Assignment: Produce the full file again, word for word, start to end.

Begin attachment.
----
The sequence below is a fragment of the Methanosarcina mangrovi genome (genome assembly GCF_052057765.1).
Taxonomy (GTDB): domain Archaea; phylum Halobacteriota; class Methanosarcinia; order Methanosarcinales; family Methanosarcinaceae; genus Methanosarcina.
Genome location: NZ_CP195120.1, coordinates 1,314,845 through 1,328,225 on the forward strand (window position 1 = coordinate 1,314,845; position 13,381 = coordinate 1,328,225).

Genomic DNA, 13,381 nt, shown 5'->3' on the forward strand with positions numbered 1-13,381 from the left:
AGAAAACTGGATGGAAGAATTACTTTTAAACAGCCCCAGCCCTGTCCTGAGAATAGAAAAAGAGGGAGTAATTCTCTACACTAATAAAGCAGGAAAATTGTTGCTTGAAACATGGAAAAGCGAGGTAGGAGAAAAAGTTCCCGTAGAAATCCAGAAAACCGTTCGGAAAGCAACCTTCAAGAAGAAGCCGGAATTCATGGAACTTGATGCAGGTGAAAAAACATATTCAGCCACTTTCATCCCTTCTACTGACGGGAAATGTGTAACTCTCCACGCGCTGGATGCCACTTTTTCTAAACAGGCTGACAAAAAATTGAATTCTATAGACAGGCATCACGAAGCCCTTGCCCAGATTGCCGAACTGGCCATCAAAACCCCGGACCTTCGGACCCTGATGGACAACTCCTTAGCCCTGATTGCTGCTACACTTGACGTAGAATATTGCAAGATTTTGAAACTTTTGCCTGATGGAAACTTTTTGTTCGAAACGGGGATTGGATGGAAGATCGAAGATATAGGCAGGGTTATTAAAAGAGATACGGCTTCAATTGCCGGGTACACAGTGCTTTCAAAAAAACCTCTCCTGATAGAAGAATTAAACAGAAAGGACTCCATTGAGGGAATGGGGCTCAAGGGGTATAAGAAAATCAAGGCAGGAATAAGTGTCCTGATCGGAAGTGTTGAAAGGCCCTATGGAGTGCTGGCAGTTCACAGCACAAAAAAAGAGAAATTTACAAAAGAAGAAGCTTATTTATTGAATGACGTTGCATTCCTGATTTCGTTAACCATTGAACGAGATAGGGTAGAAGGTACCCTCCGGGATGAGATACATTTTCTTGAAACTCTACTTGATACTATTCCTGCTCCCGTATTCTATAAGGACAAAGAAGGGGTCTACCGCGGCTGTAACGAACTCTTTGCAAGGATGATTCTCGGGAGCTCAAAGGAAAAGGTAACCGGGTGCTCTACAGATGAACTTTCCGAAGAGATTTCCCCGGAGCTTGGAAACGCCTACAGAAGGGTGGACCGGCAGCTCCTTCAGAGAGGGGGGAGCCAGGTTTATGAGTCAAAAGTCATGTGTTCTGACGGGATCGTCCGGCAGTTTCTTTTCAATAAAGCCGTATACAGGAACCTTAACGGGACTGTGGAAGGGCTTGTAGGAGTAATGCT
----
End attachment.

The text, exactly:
The sequence below is a fragment of the Methanosarcina mangrovi genome (genome assembly GCF_052057765.1).
Taxonomy (GTDB): domain Archaea; phylum Halobacteriota; class Methanosarcinia; order Methanosarcinales; family Methanosarcinaceae; genus Methanosarcina.
Genome location: NZ_CP195120.1, coordinates 1,314,845 through 1,328,225 on the forward strand (window position 1 = coordinate 1,314,845; position 13,381 = coordinate 1,328,225).

Genomic DNA, 13,381 nt, shown 5'->3' on the forward strand with positions numbered 1-13,381 from the left:
AGAAAACTGGATGGAAGAATTACTTTTAAACAGCCCCAGCCCTGTCCTGAGAATAGAAAAAGAGGGAGTAATTCTCTACACTAATAAAGCAGGAAAATTGTTGCTTGAAACATGGAAAAGCGAGGTAGGAGAAAAAGTTCCCGTAGAAATCCAGAAAACCGTTCGGAAAGCAACCTTCAAGAAGAAGCCGGAATTCATGGAACTTGATGCAGGTGAAAAAACATATTCAGCCACTTTCATCCCTTCTACTGACGGGAAATGTGTAACTCTCCACGCGCTGGATGCCACTTTTTCTAAACAGGCTGACAAAAAATTGAATTCTATAGACAGGCATCACGAAGCCCTTGCCCAGATTGCCGAACTGGCCATCAAAACCCCGGACCTTCGGACCCTGATGGACAACTCCTTAGCCCTGATTGCTGCTACACTTGACGTAGAATATTGCAAGATTTTGAAACTTTTGCCTGATGGAAACTTTTTGTTCGAAACGGGGATTGGATGGAAGATCGAAGATATAGGCAGGGTTATTAAAAGAGATACGGCTTCAATTGCCGGGTACACAGTGCTTTCAAAAAAACCTCTCCTGATAGAAGAATTAAACAGAAAGGACTCCATTGAGGGAATGGGGCTCAAGGGGTATAAGAAAATCAAGGCAGGAATAAGTGTCCTGATCGGAAGTGTTGAAAGGCCCTATGGAGTGCTGGCAGTTCACAGCACAAAAAAAGAGAAATTTACAAAAGAAGAAGCTTATTTATTGAATGACGTTGCATTCCTGATTTCGTTAACCATTGAACGAGATAGGGTAGAAGGTACCCTCCGGGATGAGATACATTTTCTTGAAACTCTACTTGATACTATTCCTGCTCCCGTATTCTATAAGGACAAAGAAGGGGTCTACCGCGGCTGTAACGAACTCTTTGCAAGGATGATTCTCGGGAGCTCAAAGGAAAAGGTAACCGGGTGCTCTACAGATGAACTTTCCGAAGAGATTTCCCCGGAGCTTGGAAACGCCTACAGAAGGGTGGACCGGCAGCTCCTTCAGAGAGGGGGGAGCCAGGTTTATGAGTCAAAAGTCATGTGTTCTGACGGGATCGTCCGGCAGTTTCTTTTCAATAAAGCCGTATACAGGAACCTTAACGGGACTGTGGAAGGGCTTGTAGGAGTAATGCT